VIENNA – The U.N. atomic agency plans to reveal intelligence next week suggesting Iran made computer models of a nuclear warhead and other previously undisclosed details on alleged secret work by Tehran on nuclear arms, diplomats told The Associated Press on Friday.

Other new confidential information the International Atomic Energy Agency plans to share with its 35 board members will include satellite imagery of what the IAEA believes is a large steel container used for nuclear arms-related high explosives tests, the diplomats said.

The agency has previously listed activities it says indicate possible secret nuclear weapons work by Iran, which has been under IAEA perusal for nearly a decade over suspicions that it might be interested in such arms.

But the newest compilation of suspected weapons-related work is significant in substance and scope. The diplomats say they will reveal suspicions that have not been previously made public and greatly expand on alleged weapons-related experiments that have been published in previous reports on Iran’s nuclear activities.

It also comes as the drumbeat of reports about possible military action against Iran’s nuclear facilities intensifies.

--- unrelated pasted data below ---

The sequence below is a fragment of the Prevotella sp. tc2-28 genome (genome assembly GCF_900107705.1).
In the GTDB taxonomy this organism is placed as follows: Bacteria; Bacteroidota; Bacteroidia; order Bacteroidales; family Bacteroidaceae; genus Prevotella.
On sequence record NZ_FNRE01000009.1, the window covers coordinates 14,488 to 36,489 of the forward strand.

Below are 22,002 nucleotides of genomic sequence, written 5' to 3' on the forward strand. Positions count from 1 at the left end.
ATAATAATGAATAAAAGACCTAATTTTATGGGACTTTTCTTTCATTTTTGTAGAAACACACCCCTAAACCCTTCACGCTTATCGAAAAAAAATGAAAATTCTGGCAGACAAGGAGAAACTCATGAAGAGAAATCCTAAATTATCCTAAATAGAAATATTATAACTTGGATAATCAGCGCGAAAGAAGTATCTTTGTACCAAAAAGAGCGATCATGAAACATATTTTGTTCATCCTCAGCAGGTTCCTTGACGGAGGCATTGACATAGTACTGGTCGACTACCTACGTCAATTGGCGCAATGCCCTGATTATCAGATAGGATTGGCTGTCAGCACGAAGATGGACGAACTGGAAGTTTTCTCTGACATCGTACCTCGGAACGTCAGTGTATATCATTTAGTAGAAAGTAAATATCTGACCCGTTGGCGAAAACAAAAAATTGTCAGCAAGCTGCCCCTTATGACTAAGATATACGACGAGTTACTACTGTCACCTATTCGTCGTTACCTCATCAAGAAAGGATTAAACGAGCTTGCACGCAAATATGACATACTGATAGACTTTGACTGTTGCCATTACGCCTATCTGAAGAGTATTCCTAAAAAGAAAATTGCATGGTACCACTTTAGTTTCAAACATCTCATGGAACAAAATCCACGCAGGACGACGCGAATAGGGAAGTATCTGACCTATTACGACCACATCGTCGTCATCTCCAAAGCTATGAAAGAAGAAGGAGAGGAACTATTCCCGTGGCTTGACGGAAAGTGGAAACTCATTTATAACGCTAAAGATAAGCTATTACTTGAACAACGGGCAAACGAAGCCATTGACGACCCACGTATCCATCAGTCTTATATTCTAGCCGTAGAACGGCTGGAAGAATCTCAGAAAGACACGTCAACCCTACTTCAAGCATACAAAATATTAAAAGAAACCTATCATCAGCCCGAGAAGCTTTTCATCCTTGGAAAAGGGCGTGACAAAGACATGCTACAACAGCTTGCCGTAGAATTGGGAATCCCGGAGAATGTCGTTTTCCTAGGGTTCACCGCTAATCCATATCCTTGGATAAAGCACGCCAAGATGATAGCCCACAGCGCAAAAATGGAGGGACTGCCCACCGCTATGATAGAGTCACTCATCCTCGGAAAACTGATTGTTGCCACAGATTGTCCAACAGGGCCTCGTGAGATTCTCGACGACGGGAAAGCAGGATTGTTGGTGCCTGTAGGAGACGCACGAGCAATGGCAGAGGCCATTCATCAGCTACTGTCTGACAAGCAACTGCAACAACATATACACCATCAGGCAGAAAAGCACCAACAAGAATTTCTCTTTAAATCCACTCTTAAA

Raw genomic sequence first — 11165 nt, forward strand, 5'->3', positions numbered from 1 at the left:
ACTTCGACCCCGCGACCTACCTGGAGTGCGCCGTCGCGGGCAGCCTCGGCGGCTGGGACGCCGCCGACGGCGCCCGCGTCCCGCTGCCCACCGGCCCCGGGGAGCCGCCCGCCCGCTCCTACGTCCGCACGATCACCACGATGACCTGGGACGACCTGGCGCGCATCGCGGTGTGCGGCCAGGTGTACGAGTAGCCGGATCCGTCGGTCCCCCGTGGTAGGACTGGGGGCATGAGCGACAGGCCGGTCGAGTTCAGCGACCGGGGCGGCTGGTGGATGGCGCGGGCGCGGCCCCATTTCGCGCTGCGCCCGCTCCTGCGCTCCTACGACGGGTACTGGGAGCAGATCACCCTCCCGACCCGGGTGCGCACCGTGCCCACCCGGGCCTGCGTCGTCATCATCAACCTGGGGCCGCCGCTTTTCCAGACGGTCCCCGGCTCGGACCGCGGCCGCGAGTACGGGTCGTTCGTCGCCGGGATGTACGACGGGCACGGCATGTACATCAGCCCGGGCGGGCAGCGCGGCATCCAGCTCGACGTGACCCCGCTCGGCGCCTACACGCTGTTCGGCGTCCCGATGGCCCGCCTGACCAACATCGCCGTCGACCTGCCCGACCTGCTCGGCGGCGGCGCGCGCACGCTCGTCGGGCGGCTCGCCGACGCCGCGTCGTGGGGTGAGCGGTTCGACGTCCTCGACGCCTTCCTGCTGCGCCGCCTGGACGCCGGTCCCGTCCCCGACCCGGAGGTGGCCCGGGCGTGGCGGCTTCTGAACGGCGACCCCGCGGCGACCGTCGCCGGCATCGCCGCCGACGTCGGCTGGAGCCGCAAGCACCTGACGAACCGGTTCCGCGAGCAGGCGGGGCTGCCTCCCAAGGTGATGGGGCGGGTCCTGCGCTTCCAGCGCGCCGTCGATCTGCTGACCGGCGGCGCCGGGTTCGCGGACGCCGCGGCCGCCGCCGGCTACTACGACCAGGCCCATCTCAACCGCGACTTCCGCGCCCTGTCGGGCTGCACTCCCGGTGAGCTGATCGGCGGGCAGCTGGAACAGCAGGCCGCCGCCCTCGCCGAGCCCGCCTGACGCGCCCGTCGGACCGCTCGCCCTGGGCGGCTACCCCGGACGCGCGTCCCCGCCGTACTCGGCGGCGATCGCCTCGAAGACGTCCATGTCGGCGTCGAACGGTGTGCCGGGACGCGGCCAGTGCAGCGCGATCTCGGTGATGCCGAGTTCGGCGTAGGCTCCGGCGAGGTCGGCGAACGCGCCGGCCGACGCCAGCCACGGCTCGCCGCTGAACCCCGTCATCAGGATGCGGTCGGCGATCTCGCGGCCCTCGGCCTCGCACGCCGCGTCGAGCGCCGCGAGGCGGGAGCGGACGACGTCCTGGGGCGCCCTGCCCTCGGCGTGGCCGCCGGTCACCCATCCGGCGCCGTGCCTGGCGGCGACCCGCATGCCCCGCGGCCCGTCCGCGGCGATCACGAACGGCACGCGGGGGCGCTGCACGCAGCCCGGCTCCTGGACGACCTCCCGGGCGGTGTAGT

Israeli President Shimon Peres said Friday that international community is closer to pursuing a military solution to the standoff over Iran’s nuclear program than a diplomatic one. The comments, from a known dove, assumed added significance because they followed reports that Prime Minister Benjamin Netanyahu was seeking his government’s support for a strike against Tehran.

British media have separately cited unnamed British officials as saying London was prepared to offer military support to any U.S. strike on Iran’s nuclear facilities.

In Vienna, the diplomats – from IAEA member nations – asked for anonymity because their information was privileged. One of them said the material drawn up by IAEA chief Yukiya Amano will be in an annex running around 12 pages and attached to the latest of a regular series of agency reports on Iran’s nuclear enrichment program.